Programme:
Synopsis
The workshop consists of a cycle of 4 seminars on methods beyond density-functional theory (DFT) ab initio theories to calculate excitations and spectroscopy. DFT [1] is to be considered today as the standard model of condensed matter theory, and in the last 50 years revealed a very successful approach [2] to calculate ab initio ground-state properties (atomic structures, elastic constants, etc.).
In the first seminar, a critical review of DFT will be presented, showing the successes but insisting in particular to its limits, namely the possibility for DFT to access excitations, excited state properties and spectroscopy.
In the second seminar, we will introduce time-dependent density-functional theory (TDDFT) [3], an extension of DFT able to address excited-state properties and spectroscopy like optical absorption, energy-loss spectra (EELS), etc. TDDFT is an in principle exact theory to calculate neutral excitations. However, like in DFT, the exchange-correlation functional, a fundamental ingredient of the theory, is unknown. One must resort to approximations and, unlike DFT, the local-density approximation (LDA) has limited validity, in particular on optical absorption spectra. We will introduce the fundamentals of TDDFT and discuss the limits of standard approximations with the help of examples on prototypical systems (bulk silicon, graphite, graphene, etc.), also presenting recent developments [4].
In the third seminar, we will introduce the ab initio many-body perturbation theory (MBPT) relying on the Green function (instead than the density like in DFT) as fundamental degree of freedom. MBPT is an in principle exact framework to calculate both ground and excited states, both neutral (like TDDFT) but also charged excitations. We will focus in particular on the GW approximation of the self-energy, showing its performances in the calculation of band gaps, band plots, ARPES spectral functions, also in prototypical systems.
Also within the framework of MBPT, in the 4th seminar we will talk on the Bethe-Salpeter equation (BSE) approach to calculate optical spectra and neutral excitations, in particular excitons. The BSE is an equation that allows to directly calculate the two-particle Green function, whose poles are the neutral excitations of a system. With respect to TDDFT, BSE provides access also to, e.g., exciton wavefunctions. We will show examples of calculations of excitations and spectra on bulk solids (silicon, etc.) and isoltated systems (helium atom, etc.) and discuss the limits of the approximations usually done on the kernel of the BSE.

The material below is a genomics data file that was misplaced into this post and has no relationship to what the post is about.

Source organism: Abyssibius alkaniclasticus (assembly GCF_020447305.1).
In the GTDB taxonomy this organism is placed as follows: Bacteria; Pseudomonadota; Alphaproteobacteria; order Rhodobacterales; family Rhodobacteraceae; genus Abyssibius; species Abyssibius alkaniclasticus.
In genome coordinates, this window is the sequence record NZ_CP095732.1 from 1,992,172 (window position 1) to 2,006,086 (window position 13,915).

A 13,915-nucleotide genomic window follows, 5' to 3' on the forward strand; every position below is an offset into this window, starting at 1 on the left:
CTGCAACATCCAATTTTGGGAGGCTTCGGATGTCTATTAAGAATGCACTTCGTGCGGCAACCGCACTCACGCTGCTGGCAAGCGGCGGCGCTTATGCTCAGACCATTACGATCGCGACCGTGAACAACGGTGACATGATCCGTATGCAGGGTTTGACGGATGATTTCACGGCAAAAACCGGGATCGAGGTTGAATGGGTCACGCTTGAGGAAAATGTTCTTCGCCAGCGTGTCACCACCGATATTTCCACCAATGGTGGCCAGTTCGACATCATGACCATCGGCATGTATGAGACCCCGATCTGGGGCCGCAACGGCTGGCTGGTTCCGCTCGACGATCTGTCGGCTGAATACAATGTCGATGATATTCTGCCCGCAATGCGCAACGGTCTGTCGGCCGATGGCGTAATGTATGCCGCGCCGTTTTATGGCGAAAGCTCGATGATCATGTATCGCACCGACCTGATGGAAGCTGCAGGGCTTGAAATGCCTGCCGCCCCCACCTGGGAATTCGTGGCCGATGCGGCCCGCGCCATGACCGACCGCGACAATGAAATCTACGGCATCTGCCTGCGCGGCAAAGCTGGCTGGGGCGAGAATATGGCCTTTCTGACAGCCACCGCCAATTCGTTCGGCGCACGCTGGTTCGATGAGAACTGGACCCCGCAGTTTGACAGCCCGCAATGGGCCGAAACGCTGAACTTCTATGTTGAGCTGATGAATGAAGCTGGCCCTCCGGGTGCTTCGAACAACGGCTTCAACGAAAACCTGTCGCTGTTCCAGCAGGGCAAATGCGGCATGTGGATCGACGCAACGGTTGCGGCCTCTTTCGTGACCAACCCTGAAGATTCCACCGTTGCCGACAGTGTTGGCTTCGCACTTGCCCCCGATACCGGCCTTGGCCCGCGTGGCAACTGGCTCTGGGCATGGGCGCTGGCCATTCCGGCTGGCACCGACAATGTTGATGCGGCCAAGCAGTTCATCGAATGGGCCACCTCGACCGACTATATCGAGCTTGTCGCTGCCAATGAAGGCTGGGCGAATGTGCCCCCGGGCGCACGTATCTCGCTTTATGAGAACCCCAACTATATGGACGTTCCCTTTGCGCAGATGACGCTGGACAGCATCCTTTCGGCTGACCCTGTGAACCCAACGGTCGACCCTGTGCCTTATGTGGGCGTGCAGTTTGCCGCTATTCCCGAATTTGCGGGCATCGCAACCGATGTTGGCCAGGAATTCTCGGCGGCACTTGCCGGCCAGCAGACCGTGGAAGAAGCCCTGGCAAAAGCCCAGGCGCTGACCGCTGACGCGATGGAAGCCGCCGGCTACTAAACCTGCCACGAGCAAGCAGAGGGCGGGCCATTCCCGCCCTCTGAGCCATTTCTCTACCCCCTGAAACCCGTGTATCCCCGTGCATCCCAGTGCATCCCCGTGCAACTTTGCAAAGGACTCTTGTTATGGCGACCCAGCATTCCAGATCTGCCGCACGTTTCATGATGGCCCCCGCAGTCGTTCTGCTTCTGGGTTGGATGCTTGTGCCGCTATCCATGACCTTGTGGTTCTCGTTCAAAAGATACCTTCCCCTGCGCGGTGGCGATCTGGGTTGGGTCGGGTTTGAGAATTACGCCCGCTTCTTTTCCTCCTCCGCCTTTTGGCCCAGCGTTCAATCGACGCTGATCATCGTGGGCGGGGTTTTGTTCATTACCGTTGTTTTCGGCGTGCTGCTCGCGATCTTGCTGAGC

References
[1] P. Hohenberg, W. Kohn, Phys. Rev. 136, B864 (1964); W. Kohn, L. J. Sham, ibid 140, A1133 (1965).
[2] S. Redner, Physics Today 58, 49 (June 2005).
[3] W. E. Runge and E. K. U. Gross, Phys. Rev. Lett. 52, 997 (1984); E. K. U. Gross and W. Kohn, Phys. Rev. Lett. 55, 2850 (1985).
[4] V. Olevano, M. Palummo, G. Onida and R. Del Sole, Phys. Rev. B 60, 14224 (1999); L. Reining, V. Olevano, A. Rubio, and G. Onida, Phys. Rev. Lett. 88, 066404 (2002); F. Sottile, M. Marsili, V. Olevano, and L. Reining, Phys. Rev. B 76, 161103(R) (2007); P. E. Trevisanutto, L. A. Constantin, A. Terentjevs, V. Olevano and F. Della Sala, Phys. Rev. B 87, 205143 (2013).
About the Speakers
Valerio Olevano is research director since 2012 at the CNRS (French national research council) where he also obtained a permanent position in 2000. He earned in 1993 his Laurea in physics at the University of Rome "La Sapienza" (computational subnuclear physics, lattice QCD) and his PhD in 1999 at the University of Rome "Tor Vergata" (computational ab initio condensed matter theory, DFT and beyond). He also got an European grant for acquiring expertise in XPS/UPS photoemission and research staff working in developments of the ab initio Bethe-Salpeter equation to calculate optical spectra in solids. His present research lines insist on developments and applications of ab initio many-body theory within the GW approximation and beyond, as well as methods based on the Bethe-Salpeter equation.
Valerio Olevano is a developer of the ABINIT first-principles code framework, and the main developer of DP (a linear response time-dependent DFT code, www.dp-code.org) and EXC (an exciton code for the dielectric and optical properties based on the solution of the Bethe-Salpeter equation, www.bethe-salpeter.org).
Paolo E. Trevisanutto is a senior research fellow in the Centre for Advanced 2D materials & Graphene research at NUS, which he joined in 2014. His current research interests are concerned with the development and applications of ab initio Many Body Perturbation Theory (MBPT) and Time Dependent Density Functional Theory (TD-DFT) methods in two dimension materials.
He obtained his Ph.D. in Physics at University College London in 2008 under the supervision of Prof. A.L. Shluger. From 2007 to 2014, he was a postdoctoral researcher in several European Institutes connected to the European Theoretical Spectroscopy Facility network (ETSF) such as CNRS (France), Max Planck Institut (Germany) and, CNR (Italy).
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